Subject: [Marbling] Re: Alum [crystal]

                              I had the same experience, Iris. One day suddenly there was a
                              magnificent pyramid shaped crystal in my alum container. It was
                              beautiful! Now I'll have to look around for it. I know I didn't discard
                              it.

                              Lavinia

                              --- In Marbling@yahoogroups.com<mailto:Marbling@yahoogroups.com>, "irisnevins" <irisnevins@...> wrote:
                              >
                              > ... One morning I woke up and found about a 1/2" crystal at the
                              bottom of the glass bottle.

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                            • teaweave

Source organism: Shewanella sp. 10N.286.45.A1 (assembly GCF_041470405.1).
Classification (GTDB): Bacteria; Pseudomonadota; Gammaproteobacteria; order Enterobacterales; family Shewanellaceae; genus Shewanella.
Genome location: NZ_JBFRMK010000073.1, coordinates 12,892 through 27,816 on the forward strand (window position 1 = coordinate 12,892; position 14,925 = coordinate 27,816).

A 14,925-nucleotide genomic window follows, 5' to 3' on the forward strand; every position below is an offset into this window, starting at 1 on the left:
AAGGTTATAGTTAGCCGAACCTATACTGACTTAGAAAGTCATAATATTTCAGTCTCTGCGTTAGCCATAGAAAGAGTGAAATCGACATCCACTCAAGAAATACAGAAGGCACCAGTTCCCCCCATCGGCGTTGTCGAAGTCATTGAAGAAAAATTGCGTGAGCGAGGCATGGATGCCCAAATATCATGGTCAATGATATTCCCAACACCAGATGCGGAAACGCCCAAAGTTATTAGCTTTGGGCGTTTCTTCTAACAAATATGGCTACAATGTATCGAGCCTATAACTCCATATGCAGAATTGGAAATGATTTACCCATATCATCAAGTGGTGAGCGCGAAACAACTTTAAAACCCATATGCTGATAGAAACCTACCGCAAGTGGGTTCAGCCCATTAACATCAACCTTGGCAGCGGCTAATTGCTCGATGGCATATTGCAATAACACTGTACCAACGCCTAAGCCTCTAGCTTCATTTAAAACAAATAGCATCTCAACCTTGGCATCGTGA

Hi I am new to the group and new to marbling. In fact I haven t done any yet at all. I just mixed some Alum according to the directions which came with it -
                              Message 14 of 18 , Sep 11, 2011
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                                Hi I am new to the group and new to marbling. In fact I haven't done any yet at all. I just mixed some Alum according to the directions which came with it - which was 1 1/4 tsp to 1 cup of water. Then I decided to search on this list and I find amounts up to 2 or 3 TBL. being recommended. What should I start with? I have a variety of papers I planned to experiment with. I am using acrylics.
                                Forest